[HttpServer series] Frameworks, Annotations, and SpringBoot
( Note: You can read the full series at: https://blog.mandraketech.in/series/java-http-server )
I recently started and did a "Proof of Concept" for an application in the space of Financial Compliance.
When I used to be an active programmer in the Java space, I had always detested the advent of annotations. It just felt like uncomfortable, because it was all byte code manipulation, rather than code that I could read and step, when debugging.
So, when I started evaluating tech for this PoC, I tried every feasible "popular" framework, even Servlets, and could find nothing that allowed me to avoid annotations, while still being simple. So, I went down the route of the most popular framework SpringBoot.
It is a refreshingly simple framework, to start with. Allows everything to be defaults, and shows that a developer can focus on the business logic, and nothing else. But, me being me, I was not happy with the "defaults", because they felt very heavy. There was simply too much happening when I tried to run the application. It just felt like I had to learn a new language. The "Spring Annotations" language. Because, if I knew that, I could build things quickly. But if not, it was a nightmare. Also, the annotation based programming model does not allow me to step / trace through the flow. It is all async and dependency injection based. So, in the literal sense of things, if I made a error in typing a "Profile" string, I could get different results. I fell into one of these, and spent weeks trying to figure out why it did not work, when everything looked sane.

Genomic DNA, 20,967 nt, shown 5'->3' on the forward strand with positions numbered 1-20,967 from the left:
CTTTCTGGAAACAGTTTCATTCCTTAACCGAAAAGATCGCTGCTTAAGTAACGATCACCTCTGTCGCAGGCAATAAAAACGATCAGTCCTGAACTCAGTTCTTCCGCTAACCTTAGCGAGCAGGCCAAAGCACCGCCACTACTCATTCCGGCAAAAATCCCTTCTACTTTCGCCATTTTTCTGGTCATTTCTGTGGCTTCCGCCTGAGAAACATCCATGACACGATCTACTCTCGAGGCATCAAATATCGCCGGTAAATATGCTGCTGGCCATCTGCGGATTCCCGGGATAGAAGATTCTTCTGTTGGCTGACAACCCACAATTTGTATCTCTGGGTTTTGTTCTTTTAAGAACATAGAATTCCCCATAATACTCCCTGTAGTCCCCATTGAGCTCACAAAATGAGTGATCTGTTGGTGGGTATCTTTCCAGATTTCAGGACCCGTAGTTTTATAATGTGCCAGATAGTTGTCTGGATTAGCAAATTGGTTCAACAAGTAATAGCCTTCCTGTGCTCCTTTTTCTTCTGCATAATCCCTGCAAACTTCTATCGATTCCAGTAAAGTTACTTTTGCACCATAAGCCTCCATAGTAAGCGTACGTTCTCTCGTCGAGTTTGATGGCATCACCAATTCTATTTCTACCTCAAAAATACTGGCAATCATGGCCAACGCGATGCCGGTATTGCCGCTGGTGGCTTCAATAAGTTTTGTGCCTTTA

Nevertheless, I did finish the PoC using SpringBoot, and delivered 3 months late. But then I decided I want to look at the available choices. SpringBoot is nearly 10 years old, and Spring even older. There has to be a younger, more adventurous world that can do things differently, right ?!?!?!
So, I started my explorations, and found the Http Server class, which, to my surprise, has been in the JDK since release 9. The JavaDoc says:
partial implementation of RFC
(HTTP 1.1) and RFC
(HTTP over TLS)
All the other web infrastructure like Tomcat, Jetty, Netty claim a lot more protocol support. But really, no one puts the end application on the internet anymore. There is always a reverse-proxy or a load balancer sitting. Nearly all my deployments have had a cloud specific Application Load Balancer. Even in the development environments, I have always relied on
nginx to mimic the production environment. This component ensures an extra security vector, with a minimal surface area, and that is a huge win for anything siting on the internet.
So, assuming that there is a Load Balancer, the underlying service can support HTTP/1.1 and the LB would do the translation. In fact, at this time, the AWS ALB ensures that it only passes through 1.1, and nothing higher. So, this is a non-issue.
So, this approach, of using the Http Server class, holds potential. Here are the reasons:
There are no additional libraries to download
There are no annotations, so all the code has to be hand written
Startup time is equal to that of the JRE
No "Dependency Injection", so all the code is traceable, and no automatic use of Java reflection APIs. Also, object lifecycle can be better controlled.
And then there are reasons to not use it:
Only the primitives are supported, so all functionality has to be built. Don't even know how much yet. We will find out along the way. Maybe we will get to know the HTTP standard better as we build.
No "Dependency Injection", so there is need to ensure that object scope is controlled. Not everything should be made a "Singleton".
The flow of the application will have to be well understood by the user. (But then, that is what I wanted. The ability to be able to step through and debug, if need be).
So, I have a case. Lets continue exploring on the architectural decision in the next article.
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